Automate Your Codebase with Promptr and GPT

Are you looking to streamline your code operations with GPT but are tired of the copy-pasting process? Well, here is the solution in the form of Promptr. An open-source tool to automate your codebase.

Automate Your Codebase with Promptr and GPT
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As the field of Artificial Intelligence is growing and evolving, we have seen the rise of powerful tools like GPT, ChatGPT, Bard, etc. Programmers are using these tools to streamline their workflows and optimize their codebase. It has enabled them to focus more on building the program's core logic and less on the more mundane and repetitive tasks. However, programmers are experiencing the issue of copy-pasting their code into these models, getting the recommendations, and then updating their codebase. This procedure becomes tiresome for the people who do it frequently. 

Fortunately, there is a solution to this problem now. Let me introduce you to Promptr, an open-source command line-based tool that allows programmers to automate their codebase without leaving their editor. Sounds cool! Right? If you are interested to know more about how this tool works, what it offers, and how to set it up? Please sit back and relax while I explain it to you. 


What is Promptr?


Promptr is a CLI tool that makes the process of applying the GPT code recommendations to your codebase a lot easier. You can refactor your code, implement the classes to pass the test, experiment with LLMs, perform debugging and troubleshooting, etc all with just a single line of code. As per its  official documentation: 


“This is most effective with GPT4 because of its larger context window, but GPT3 is still useful for smaller scopes.” (Source - GitHub)


This tool accepts several parameters separated by the space that specifies the mode, template, prompt, and other settings for generating the output. 

General Syntax:

promptr  -m <mode> [options] <file1> <file2> <file3> ...


For example:

    • -m, --mode <mode>: It specifies the mode to use (GPT-3 or GPT-4). The default mode is GPT-3
    • -d, --dry-run: It is an optional flag when only the prompt is sent to the model but the changes are not reflected in your file system.
    • -i, --interactive: It enables the interactive mode and allows the user to pass various inputs.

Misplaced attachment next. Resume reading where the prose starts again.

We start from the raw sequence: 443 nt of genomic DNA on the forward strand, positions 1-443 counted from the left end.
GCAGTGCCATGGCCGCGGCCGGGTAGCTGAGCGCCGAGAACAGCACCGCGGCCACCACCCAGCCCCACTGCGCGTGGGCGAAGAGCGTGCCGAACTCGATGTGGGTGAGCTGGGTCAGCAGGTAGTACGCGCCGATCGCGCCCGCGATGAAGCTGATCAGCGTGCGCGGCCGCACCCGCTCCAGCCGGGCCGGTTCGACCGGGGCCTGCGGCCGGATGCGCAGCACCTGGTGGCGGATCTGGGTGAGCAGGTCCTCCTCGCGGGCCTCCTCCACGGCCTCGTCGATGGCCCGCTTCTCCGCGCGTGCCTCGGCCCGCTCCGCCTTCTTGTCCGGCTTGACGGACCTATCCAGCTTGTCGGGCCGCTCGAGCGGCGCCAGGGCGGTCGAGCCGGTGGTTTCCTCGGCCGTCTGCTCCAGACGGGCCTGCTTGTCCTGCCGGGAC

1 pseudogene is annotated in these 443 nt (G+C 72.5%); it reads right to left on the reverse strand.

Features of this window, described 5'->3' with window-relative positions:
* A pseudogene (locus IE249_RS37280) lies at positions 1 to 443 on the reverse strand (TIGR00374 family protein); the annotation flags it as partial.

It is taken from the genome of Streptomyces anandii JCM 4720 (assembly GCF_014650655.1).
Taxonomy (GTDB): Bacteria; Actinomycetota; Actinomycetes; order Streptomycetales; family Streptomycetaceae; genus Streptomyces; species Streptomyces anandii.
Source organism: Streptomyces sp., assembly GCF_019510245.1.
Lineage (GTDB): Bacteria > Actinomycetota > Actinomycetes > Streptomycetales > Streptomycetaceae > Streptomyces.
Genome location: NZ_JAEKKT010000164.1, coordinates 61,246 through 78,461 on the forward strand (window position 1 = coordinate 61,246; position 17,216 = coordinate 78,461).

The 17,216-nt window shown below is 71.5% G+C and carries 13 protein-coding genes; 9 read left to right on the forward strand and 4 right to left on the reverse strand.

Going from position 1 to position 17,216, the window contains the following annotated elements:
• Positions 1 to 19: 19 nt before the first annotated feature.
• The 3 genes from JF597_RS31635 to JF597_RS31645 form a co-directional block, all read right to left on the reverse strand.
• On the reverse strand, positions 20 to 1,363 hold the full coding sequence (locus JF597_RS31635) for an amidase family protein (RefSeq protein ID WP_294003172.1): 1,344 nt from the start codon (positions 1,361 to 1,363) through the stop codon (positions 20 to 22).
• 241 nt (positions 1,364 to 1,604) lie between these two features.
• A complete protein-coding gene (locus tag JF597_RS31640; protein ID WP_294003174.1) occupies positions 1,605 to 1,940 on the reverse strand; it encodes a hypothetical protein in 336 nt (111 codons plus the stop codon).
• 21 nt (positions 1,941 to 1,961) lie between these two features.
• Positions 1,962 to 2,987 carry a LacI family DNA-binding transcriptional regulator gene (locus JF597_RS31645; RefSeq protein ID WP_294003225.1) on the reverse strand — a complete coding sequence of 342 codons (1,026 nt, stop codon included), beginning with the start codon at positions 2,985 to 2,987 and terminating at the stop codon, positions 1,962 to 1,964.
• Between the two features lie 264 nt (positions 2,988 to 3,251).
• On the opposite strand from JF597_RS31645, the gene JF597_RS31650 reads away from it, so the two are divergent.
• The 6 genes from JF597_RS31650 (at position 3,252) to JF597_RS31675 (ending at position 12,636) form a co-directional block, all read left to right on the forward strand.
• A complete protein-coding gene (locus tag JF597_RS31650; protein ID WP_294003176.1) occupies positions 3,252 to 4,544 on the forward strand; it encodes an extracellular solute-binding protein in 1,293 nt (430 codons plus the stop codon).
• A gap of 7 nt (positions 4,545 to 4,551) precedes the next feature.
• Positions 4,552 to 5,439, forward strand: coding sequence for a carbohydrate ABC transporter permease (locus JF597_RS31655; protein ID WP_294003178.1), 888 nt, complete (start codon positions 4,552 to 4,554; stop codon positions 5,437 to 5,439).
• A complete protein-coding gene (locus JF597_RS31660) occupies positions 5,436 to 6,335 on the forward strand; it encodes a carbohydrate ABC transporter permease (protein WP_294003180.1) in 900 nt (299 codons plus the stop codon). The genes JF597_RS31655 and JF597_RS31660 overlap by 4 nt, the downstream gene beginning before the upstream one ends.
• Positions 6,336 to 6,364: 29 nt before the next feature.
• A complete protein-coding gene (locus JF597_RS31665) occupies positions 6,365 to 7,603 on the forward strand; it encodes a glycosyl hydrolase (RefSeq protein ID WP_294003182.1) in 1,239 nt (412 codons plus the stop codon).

• -p, --prompt <prompt>: It is a non-interactive mode and it can be a string or a URL/path containing the prompt

    Similarly, you can use some other options mentioned on their GitHub repository depending on your use case. Now, you might be wondering how it all happens under the hood. So, let's explore that.


    How does Promptr Work?


    How does Promptr Work?
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    The first thing you do is clean your working area and commit any changes. Then, you need to write a prompt with clear instructions as if you are explaining the task to an inexperienced co-worker. After that, specify the context that you will send along with your prompt to GPT. Please note that prompt is your instruction to GPT while context refers to the files that GPT must know to perform the codebase operations. For instance,

    promptr -p "Cleanup the code in this file" index.js


    Here index.js refers to the context while "Cleanup the code in this file" is your prompt to GPT. Promptr will send it to GPT and wait for the response as it may take some time. Then the response generated by the GPT is first parsed by Promptr after which the suggested changes are applied to your file system. And that’s it! Simple yet a very useful tool.


    Setting up Promptr for Automating your Codebase


    Here are the steps to setup Promptr on your local computer:







    Open the terminal or command line window. Install the Promptr globally by running either of the below-mentioned commands depending on the package manager that you are using:


    npm install -g @ifnotnowwhen/promptr



    yarn global add @ifnotnowwhen/promptr


    You can also install Promptr by copying the binary for the current release to your path but it is only supported for macOS users as of now.

    Once the installation is complete you can verify it by executing the following command

    promptr --version


    Setting OpenAI API Key


    You will need an OpenAI API key to use promptr. If you don’t have one, you can sign up for a free account to get free credits up to $18.

    Once you get your secret key, you have to set an environment variable ‘OPENAI_API_KEY’.  

    For Mac or Linux:

    export OPENAI_API_KEY=<your secret key>


    For Windows:

    Click “Edit the system environment variables” to add a new variable ‘OPENAI_API_KEY’ and set its value to the secret key that you received from your OpenAI account.




    Although it allows humans to perform operations on their code just like they maintain their text files, this technology is still in its early stages and has some cons. For example, there is a potential for data loss if deleting files is recommended by GPT hence it is advised to commit to your important work before using it. Similarly, some people have expressed their concern about the per-token cost of using the OpenAI API. Nonetheless, I wonder how far is it when we can develop software that can self-repair. If you want to experiment with it, here is the link to the official GitHub repository - Promptr.
    Kanwal Mehreen is an aspiring software developer with a keen interest in data science and applications of AI in medicine. Kanwal was selected as the Google Generation Scholar 2022 for the APAC region. Kanwal loves to share technical knowledge by writing articles on trending topics, and is passionate about improving the representation of women in tech industry.